That would make sense. Skipping down again:
Pure geography is one. Azerbaijan now features as part of drug smuggling routes running from Afghanistan to Europe via neighbor Iran and from Afghanistan to Russia via the former Soviet republics of Central Asia.
Some observers point to reported police involvement in the drugs trade as minimizing the obstacles to supply by silencing public criticism. A 2004 op-ed by political analyst Zardush Alizade that accused the interior ministry's anti-narcotics unit of working with drug syndicates resulted in a lawsuit that makes "people afraid to openly speak about it," charged Ilgar Ibrahimoglu, head of the DEVAM human rights center and imam for Baku's Juma mosque community.
Geography and corruption....
Without questioning this imam's sincerity, I would like to point out that some imams don't have a problem with narcotics trafficking.
But what else is mixed in the brew, here? From Azerbaijan oil: a mixed blessing, by Yigal Schleifer, December 30, 2005:
On the outskirts of the Azeri capital, one can find the starting point of the $4 billion Baku-Tbilisi- Ceyhan (BTC) pipeline, a marvel of 21st-century construction and engineering that has just begun to pump oil on a 1,093-mile journey from the Caspian Sea to the Turkish Mediterranean port of Ceyhan.
On the other end of town, one can also find Veli Garacayli's crumbling cement apartment building, the product of 1960s-era Soviet construction and engineering. Hot water hasn't flowed through the radiators in a decade, after the boiler that serves the building and several others nearby broke down, and water for bathing and drinking is available only two or three hours a day.
Mr. Garacayli, a radio and television repairman who has been unemployed for the past five years, says the sorry state of his building and the ones around it makes him question whether any of the growing oil revenues in Azerbaijan - one of the world's most corrupt countries - will make their way to his neighborhood.
Now, a quick blurb from Echoing Moscow attack, Dagestan bombings underscore Russia's terrorism threat, by Fred Weir, March 31, 2010:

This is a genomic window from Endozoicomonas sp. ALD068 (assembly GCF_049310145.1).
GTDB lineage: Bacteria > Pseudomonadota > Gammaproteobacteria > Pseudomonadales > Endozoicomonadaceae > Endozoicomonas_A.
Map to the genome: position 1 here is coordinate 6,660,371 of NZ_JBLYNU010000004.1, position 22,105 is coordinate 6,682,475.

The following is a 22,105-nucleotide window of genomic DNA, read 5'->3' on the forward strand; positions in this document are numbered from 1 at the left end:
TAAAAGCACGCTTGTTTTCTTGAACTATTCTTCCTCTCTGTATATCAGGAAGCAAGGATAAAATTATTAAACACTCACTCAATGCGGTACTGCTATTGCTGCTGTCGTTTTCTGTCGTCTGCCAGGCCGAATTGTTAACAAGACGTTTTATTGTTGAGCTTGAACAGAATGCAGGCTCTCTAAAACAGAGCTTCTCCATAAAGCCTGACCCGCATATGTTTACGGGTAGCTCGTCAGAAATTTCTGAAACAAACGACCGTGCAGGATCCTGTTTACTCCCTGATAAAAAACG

Two suicide bombers, one disguised as a policeman, killed at least 12 people and injured 23 in attacks against Russian security forces in the turbulent southern republic of Dagestan Wednesday.
Bombings, murders, and gunfights between authorities and a rising extremist insurgency on Russia's seething southern flank have become so common in recent months that even Russian media might have scarcely noticed Wednesday's attacks, had it not been for a pair of devastating terrorists strikes in the Russian capital Moscow on Monday that killed 39 people and riveted the world's attention on Russia's growing terrorist problem.
"In the northern Caucasus, terrorist acts like this have been routine for the past several years," says Pavel Salin, an expert with the independent Institute of Political Conjuncture in Moscow.
You know, it seems to me Dagestan is on Azerbaijan's northern border....
Finally, Medvedev vows revenge on visit to Dagestan, from April 1, 2010:
Russia's pain is mixed with a thirst for vengeance as it continues to bury the remaining victims from Monday's Moscow metro attacks.
Earlier, while more funerals of the 39 dead were being held in the Russian capital, President Dmitry Medvedev made a surprise visit to the North Caucasus republic of Dagestan.
After holding a minutes silence with top security chiefs, Medvedev vowed to destroy the bombers.
"Recently we have had some success in the fight against terrorism," Russia's president said.
"We have succeeded in destroying the most hateful bandits. But apparently this is not enough. In any case we will find them all in good time, and we will punish them all like we did before. Only this way things will happen," he added.
That tougher tone follows yesterday's chilling video posting by Chechen rebel leader Doku Umarov. He promised to bring war to Russia's streets after claiming he was behind Monday's bloodshed.
Medvedev's visit to the Caucasus comes amid growing unrest in the region and fears Islamist militants may attempt to launch a major bombing offensive in Russia’s heartland.
Overnight, a further two people were killed in Dagestan when their car blew up. It is thought they were carrying explosives. That came only hours after another 12 people died in a twin suicide attack in the north of the country.
A wayside stop on the way from the West to the War on Terror, a wayside stop on the way from the poppy fields of Afghanistan to the heroin markets in the West, and a wayside stop on the way from Caspian Basin's petroleum reserves to an oil-thirsty world... with extremist Islamic holy warriors based in the region, waging war on nuclear-armed permanent members of the UN Security Council... yes, the Land of Az has many treasures indeed, and their mix is explosive.